I have the below list of variations on some data and I have been trying to figure a regex to be able to break all of them up in to two groups. Group A should be UM and Group B should be 832 or 832.0 if the decimal and any number should follow. For example if it were UM832.56.N I would only want to get the 832.56 for Group B. Group A will always be letters and should always start the string, but as you can see there is one where they are at the end. If I can come up with something to fit all but that one, I would be happy to throw an error for that one.
- UM 832.0.N
- UM 832.0
- UM 832.N
- UM 832
I have come up with the below Regex that seams to partially work.
The output I get from this is:
Original Data: UM 832.0.N Match: UM Original Data: UM 832.0.N Match: Original Data: UM 832.0.N Match: 832.0 Original Data: UM 832.0.N Match: . Original Data: UM 832.0.N Match: Original Data: UM 832.0.N Match: Original Data: UM 832.0.N Match: Original Data: UM 832.0.N Match:
The code I am using is pretty simple vb.net:
Private Sub DebugParse(Data As String) Dim strRegex As String = "(?<GroupA>^[a-zA-Z]*)|(?<GroupB>\d*[\.]*\d*)" Dim myRegexOptions As RegexOptions = RegexOptions.IgnoreCase Or RegexOptions.Multiline Or RegexOptions.IgnorePatternWhitespace Dim myRegex As New Regex(strRegex, myRegexOptions) Dim strTargetString As String = "UM 832.0.N" For Each myMatch As Match In myRegex.Matches(strTargetString) If myMatch.Success Then Debug.WriteLine("Original Data: " & Data & " Match: " & myMatch.Value) End If Next End Sub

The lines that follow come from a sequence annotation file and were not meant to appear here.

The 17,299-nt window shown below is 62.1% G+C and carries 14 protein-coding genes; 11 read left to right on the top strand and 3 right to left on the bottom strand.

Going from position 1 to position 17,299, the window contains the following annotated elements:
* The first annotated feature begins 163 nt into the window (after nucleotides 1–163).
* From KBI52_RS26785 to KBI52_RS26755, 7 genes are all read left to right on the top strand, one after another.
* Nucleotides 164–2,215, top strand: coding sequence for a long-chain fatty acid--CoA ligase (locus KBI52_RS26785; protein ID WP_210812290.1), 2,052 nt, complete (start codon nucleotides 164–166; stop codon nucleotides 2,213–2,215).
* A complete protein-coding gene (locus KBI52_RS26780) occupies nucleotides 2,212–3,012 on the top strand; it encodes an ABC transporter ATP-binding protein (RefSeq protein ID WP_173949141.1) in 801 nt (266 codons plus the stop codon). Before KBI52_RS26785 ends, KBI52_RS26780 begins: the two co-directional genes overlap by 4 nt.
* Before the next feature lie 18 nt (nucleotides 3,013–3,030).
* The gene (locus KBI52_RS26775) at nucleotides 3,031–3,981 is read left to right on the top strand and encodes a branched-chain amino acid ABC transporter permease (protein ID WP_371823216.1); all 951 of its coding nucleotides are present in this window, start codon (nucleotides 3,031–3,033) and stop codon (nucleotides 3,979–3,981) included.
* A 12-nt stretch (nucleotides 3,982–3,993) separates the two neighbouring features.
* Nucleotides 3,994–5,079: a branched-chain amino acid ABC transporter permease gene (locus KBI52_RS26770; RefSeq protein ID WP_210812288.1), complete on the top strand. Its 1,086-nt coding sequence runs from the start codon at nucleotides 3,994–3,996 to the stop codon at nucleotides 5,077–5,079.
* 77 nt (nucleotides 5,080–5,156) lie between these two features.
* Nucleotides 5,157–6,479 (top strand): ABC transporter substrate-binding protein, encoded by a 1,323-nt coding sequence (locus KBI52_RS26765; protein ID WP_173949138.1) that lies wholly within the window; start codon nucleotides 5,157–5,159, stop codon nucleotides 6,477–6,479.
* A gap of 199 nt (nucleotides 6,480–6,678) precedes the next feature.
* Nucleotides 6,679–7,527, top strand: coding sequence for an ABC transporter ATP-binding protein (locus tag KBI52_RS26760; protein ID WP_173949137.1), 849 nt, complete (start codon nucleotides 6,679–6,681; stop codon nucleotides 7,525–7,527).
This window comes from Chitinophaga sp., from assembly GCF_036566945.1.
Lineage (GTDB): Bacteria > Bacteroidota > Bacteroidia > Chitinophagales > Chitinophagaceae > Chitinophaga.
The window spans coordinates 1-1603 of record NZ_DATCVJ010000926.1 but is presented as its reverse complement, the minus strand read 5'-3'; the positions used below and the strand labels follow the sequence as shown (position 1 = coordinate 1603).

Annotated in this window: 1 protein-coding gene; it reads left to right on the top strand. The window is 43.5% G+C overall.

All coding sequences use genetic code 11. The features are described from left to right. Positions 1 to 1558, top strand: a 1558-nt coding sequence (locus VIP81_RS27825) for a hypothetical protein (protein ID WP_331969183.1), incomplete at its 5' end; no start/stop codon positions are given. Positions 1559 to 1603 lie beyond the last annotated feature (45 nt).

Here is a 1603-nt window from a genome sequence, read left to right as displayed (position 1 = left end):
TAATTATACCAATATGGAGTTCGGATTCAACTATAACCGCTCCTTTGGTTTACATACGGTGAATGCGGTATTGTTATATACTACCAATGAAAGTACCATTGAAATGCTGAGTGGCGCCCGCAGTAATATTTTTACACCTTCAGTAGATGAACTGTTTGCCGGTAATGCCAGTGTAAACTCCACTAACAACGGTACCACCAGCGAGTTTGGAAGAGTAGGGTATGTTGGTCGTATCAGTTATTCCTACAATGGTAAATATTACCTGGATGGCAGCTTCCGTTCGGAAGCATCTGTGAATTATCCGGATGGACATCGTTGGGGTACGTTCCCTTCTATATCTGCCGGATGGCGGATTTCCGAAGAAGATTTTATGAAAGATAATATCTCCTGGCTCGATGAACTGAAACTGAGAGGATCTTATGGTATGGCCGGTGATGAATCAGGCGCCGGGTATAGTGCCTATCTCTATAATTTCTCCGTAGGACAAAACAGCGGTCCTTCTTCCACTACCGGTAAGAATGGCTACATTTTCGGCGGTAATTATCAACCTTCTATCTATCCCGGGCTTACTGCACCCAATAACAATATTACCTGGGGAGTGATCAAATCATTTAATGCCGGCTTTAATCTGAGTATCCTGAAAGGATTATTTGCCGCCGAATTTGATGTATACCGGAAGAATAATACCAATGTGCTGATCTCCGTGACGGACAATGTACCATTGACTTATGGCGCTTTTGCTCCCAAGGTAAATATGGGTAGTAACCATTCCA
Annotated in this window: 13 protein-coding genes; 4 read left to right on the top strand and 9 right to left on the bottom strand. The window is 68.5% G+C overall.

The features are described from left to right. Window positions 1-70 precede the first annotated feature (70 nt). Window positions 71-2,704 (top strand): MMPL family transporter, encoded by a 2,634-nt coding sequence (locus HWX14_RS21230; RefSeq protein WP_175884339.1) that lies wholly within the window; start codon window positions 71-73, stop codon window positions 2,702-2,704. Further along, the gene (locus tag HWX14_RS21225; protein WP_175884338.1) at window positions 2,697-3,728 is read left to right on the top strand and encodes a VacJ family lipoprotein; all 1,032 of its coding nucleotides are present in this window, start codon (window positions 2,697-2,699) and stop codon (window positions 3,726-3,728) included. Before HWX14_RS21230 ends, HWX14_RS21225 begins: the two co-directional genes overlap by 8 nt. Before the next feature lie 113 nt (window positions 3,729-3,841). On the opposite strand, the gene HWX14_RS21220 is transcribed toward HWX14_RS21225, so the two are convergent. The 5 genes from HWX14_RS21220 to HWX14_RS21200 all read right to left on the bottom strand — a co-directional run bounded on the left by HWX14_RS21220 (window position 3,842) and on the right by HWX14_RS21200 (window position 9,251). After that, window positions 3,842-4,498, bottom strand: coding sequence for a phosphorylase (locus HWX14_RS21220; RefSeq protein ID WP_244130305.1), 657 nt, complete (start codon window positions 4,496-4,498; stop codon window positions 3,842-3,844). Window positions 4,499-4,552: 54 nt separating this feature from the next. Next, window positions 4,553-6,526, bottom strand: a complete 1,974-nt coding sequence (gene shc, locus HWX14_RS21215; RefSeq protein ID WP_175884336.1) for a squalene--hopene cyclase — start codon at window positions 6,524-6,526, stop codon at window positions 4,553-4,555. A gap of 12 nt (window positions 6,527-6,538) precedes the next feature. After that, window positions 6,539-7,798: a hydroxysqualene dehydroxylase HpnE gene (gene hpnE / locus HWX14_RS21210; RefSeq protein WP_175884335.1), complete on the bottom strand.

I am pretty sure this is something simple that I am overlooking, like a flag or a misunderstanding of regex, but I have hit a frustration barrier at this point.
EDIT Ok so after re-reading my question here I realized that part of my frustration was the empty match. I am still not sure why they are there, but I can at least skip them in code. So what is allowing the period (aka decimal point) to be a match?